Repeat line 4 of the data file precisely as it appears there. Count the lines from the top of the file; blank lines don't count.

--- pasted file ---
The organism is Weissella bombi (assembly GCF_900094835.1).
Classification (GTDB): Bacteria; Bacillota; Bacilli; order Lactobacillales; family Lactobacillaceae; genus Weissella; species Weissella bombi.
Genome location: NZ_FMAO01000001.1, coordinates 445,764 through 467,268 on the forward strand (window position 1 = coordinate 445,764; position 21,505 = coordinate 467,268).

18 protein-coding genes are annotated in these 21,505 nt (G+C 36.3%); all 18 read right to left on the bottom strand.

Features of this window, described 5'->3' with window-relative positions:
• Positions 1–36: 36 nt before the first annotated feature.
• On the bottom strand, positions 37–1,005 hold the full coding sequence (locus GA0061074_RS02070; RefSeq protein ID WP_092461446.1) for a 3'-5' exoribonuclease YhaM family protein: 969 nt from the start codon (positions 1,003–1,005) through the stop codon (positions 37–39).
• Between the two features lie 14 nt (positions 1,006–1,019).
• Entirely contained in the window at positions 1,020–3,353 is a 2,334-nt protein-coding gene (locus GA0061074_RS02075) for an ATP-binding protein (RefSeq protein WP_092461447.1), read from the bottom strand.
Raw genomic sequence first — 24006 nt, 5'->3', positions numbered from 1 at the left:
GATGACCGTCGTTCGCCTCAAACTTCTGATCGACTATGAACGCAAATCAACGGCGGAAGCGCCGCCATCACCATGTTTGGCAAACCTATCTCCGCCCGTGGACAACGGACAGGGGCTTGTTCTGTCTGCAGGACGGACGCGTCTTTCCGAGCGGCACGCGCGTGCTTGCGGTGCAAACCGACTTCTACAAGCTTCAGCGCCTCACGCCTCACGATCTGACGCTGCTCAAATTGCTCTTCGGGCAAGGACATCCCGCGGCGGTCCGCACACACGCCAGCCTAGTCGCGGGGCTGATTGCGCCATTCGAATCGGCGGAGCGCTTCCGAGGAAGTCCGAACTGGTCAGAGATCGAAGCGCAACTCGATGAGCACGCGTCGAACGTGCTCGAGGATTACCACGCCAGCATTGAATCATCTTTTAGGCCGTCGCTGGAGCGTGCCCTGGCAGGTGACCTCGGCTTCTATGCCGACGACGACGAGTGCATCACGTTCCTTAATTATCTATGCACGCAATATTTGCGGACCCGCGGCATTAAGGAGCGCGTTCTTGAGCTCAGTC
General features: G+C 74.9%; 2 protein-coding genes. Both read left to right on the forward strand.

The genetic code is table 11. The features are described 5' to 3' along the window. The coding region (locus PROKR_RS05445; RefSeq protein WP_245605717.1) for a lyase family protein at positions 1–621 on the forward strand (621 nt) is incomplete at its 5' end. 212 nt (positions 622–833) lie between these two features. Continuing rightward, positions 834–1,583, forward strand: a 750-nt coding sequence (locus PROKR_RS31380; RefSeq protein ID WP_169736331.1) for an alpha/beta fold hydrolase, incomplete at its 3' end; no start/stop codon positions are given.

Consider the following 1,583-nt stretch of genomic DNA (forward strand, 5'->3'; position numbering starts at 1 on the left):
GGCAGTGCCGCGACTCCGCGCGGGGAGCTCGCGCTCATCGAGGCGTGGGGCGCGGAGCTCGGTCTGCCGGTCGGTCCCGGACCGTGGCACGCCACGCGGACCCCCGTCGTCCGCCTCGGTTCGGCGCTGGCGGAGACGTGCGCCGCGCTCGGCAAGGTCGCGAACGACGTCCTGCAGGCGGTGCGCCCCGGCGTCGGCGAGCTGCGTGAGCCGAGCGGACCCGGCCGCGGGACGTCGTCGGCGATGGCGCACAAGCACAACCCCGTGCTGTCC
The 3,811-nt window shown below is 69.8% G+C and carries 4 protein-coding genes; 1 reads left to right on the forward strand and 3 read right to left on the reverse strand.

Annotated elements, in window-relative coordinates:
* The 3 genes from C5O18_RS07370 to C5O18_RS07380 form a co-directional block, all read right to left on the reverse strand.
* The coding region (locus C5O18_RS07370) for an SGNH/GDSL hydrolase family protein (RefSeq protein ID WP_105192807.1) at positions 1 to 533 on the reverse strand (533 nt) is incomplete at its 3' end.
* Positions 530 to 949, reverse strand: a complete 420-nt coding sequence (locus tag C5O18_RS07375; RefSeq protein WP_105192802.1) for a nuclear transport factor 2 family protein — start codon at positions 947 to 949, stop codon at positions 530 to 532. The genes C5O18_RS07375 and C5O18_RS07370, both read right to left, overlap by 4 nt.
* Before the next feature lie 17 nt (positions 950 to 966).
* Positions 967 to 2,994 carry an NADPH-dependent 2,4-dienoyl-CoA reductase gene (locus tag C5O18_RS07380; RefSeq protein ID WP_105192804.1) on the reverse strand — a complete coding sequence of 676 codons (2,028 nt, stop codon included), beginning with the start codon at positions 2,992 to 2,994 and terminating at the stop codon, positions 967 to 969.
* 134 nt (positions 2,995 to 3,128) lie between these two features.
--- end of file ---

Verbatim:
18 protein-coding genes are annotated in these 21,505 nt (G+C 36.3%); all 18 read right to left on the bottom strand.